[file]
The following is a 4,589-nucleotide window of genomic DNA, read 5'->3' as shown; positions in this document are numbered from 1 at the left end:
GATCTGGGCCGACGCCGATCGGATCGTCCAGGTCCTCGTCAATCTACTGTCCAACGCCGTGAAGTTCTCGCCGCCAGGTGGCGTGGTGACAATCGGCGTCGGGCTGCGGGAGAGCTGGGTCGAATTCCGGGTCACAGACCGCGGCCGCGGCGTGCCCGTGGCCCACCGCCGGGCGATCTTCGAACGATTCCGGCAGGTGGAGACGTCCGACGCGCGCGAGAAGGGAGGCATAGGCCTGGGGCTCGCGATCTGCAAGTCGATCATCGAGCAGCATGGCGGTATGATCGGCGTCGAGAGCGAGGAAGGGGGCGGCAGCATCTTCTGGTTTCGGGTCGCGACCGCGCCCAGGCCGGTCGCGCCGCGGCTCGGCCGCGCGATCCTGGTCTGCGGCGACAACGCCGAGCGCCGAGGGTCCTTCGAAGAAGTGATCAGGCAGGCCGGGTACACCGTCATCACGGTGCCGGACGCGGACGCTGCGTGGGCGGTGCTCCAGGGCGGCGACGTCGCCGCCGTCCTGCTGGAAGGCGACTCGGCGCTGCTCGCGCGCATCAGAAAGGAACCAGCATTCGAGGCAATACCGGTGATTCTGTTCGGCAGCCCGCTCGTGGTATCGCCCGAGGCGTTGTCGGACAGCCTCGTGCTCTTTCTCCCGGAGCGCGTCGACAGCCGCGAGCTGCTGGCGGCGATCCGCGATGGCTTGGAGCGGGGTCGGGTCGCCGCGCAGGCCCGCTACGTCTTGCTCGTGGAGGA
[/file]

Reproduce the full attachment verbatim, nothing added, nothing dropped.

The following is a 4,589-nucleotide window of genomic DNA, read 5'->3' as shown; positions in this document are numbered from 1 at the left end:
GATCTGGGCCGACGCCGATCGGATCGTCCAGGTCCTCGTCAATCTACTGTCCAACGCCGTGAAGTTCTCGCCGCCAGGTGGCGTGGTGACAATCGGCGTCGGGCTGCGGGAGAGCTGGGTCGAATTCCGGGTCACAGACCGCGGCCGCGGCGTGCCCGTGGCCCACCGCCGGGCGATCTTCGAACGATTCCGGCAGGTGGAGACGTCCGACGCGCGCGAGAAGGGAGGCATAGGCCTGGGGCTCGCGATCTGCAAGTCGATCATCGAGCAGCATGGCGGTATGATCGGCGTCGAGAGCGAGGAAGGGGGCGGCAGCATCTTCTGGTTTCGGGTCGCGACCGCGCCCAGGCCGGTCGCGCCGCGGCTCGGCCGCGCGATCCTGGTCTGCGGCGACAACGCCGAGCGCCGAGGGTCCTTCGAAGAAGTGATCAGGCAGGCCGGGTACACCGTCATCACGGTGCCGGACGCGGACGCTGCGTGGGCGGTGCTCCAGGGCGGCGACGTCGCCGCCGTCCTGCTGGAAGGCGACTCGGCGCTGCTCGCGCGCATCAGAAAGGAACCAGCATTCGAGGCAATACCGGTGATTCTGTTCGGCAGCCCGCTCGTGGTATCGCCCGAGGCGTTGTCGGACAGCCTCGTGCTCTTTCTCCCGGAGCGCGTCGACAGCCGCGAGCTGCTGGCGGCGATCCGCGATGGCTTGGAGCGGGGTCGGGTCGCCGCGCAGGCCCGCTACGTCTTGCTCGTGGAGGA